About the Rockwell LectureThe Elizabeth D. Rockwell Lecture on Ethics and Leadership

Firmly believing that universities should play host to important discussions about leadership and ethics, Elizabeth D. Rockwell created the Elizabeth D. Rockwell Lecture on Ethics and Leadership at the University of Houston in 2004.

Rockwell, who began her association with the University of Houston in 1938 as a student, continued to support UH as one of its most generous benefactors, up until her death in January 2011. A widely respected expert in retirement, estate, investment and tax planning, Rockwell gained national recognition for her work with IRA rules and regulations. She later became executive director of the Private Client Division of CIBC Oppenheimer Corp, retiring in 2001. As her career spanned decades, she never forgot her UH roots.

Rockwell created and funded the lecture series as a way to bring a focus on ethics to the community, and as a means of bringing nationally prominent guest speakers to campus. Since its creation, the series has included many speakers of national prominence, including:

  • Dr. Mae Jemison in 2013: Mae C. Jemison blasted into orbit aboard thespace shuttle Endeavour on September 12, 1992, the first woman of color to go into space. Dr. Jemison served as an astronaut for six years before resigning from NASA. As a science mission specialist she conducted experiments in life sciences, material sciences and was a co-investigator of the Bone Cell Research experiment.
  • Dr. Neil deGrasse Tyson in 2011: Astrophysicist Dr. Neil deGrasse Tyson strives to provide an accessible look at the science that shapes the understanding of our place in the universe as host of PBS’s educational science television show, NOVA scienceNOW. He is the first occupant of the Frederic P. Rose Directorship of the Hayden Planetarium and was appointed by President George W. Bush to serve on two commissions studying the future of U.S. space exploration policy. He spoke on the past, present and future of America in space.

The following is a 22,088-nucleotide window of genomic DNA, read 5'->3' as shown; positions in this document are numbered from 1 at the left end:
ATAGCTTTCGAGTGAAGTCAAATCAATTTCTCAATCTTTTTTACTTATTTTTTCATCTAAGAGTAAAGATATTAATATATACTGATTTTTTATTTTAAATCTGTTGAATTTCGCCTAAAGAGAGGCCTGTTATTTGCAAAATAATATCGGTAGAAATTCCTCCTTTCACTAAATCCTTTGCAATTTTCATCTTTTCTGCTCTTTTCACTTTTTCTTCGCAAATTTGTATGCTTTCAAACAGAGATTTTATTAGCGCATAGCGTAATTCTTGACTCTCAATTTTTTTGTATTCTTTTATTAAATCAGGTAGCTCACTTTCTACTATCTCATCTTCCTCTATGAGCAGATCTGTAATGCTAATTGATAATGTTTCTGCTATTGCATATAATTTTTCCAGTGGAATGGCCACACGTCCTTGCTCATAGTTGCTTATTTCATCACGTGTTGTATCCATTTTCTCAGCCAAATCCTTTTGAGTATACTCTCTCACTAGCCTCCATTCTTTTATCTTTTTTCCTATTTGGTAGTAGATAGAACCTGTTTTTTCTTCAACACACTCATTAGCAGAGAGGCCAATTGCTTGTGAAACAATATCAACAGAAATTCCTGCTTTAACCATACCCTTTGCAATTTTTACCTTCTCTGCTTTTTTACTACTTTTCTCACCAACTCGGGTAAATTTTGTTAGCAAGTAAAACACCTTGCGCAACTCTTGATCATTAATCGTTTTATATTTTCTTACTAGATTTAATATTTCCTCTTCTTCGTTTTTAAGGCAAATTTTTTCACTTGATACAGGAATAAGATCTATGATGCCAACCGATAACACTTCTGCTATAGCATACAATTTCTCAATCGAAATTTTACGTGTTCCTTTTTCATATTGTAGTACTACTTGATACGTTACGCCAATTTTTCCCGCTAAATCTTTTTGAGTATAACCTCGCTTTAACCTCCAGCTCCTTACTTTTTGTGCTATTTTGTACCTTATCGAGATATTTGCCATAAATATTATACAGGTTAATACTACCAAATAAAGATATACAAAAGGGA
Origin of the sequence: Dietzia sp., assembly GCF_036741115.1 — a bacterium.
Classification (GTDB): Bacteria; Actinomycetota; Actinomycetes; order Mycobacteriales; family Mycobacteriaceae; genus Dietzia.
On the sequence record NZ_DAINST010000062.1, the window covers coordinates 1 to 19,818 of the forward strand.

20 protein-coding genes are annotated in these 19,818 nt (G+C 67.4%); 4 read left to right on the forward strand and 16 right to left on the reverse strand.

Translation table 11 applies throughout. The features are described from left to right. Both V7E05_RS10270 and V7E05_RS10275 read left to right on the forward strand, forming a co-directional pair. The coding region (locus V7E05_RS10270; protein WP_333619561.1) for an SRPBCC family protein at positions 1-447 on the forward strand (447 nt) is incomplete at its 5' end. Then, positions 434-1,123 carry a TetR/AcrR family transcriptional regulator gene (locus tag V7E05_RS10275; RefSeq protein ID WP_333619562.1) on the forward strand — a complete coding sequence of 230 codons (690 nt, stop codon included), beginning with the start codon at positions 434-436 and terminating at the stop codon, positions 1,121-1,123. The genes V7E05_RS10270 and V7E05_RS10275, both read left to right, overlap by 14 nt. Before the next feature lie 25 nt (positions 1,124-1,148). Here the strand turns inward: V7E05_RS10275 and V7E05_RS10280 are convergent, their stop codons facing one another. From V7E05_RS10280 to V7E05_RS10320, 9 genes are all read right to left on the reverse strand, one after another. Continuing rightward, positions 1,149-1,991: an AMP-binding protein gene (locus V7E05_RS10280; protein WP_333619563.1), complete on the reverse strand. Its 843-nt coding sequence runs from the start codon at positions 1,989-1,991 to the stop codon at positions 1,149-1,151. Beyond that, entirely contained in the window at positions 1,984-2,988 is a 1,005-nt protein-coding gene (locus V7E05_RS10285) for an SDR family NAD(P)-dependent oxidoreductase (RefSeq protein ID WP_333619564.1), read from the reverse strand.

• Dr. Nathan Wolfe in 2010: Dr. Nathan Wolfe, founder and director of the Global Viral Forecasting Initiative, spent years tracking viruses from sub-Saharan Africa to Southeast Asia with a goal of identifying new strains to prevent pandemics, such as HIV. In his lecture, Wolfe discussed viral forecasting, and the hunt for the next killer virus
  • Thomas L. Friedman in 2008: Thomas L. Friedman, a renowned author and journalist who is a three-time Pulitzer Prize winner, discussed how the U.S. can regain its international stature by taking the lead in alternative energy and environmentalism.
  • Dr. Francis S. Collins and Christine Rosen in 2008: Dr. Francis S. Collins, then the director of the National Human Genome Research Institute and Christine Rosen, senior editor of The New Atlantis: A Journal of Technology & Society, presented the concluding lecture of the 15-part Medical Ethics and the Holocaust series presented by the Holocaust Museum Houston. They discussed the question of what happens when DNA tampering leads to genetic discrimination – the type of discrimination used against victims of the Holocaust more than 60 years ago.
  • David Gergen in 2006: Gergen, then editor-at-large at U.S. News & World Report also was director for the Center for Public Research at Harvard’s John F. Kennedy School of Government. He served as an adviser to Presidents Richard Nixon and Gerald Ford, as communications director for President Ronald Reagan, and as the foreign policy and domestic affairs adviser to President Bill Clinton. Gergen lectured on the 21st Century view of ethics and leadership.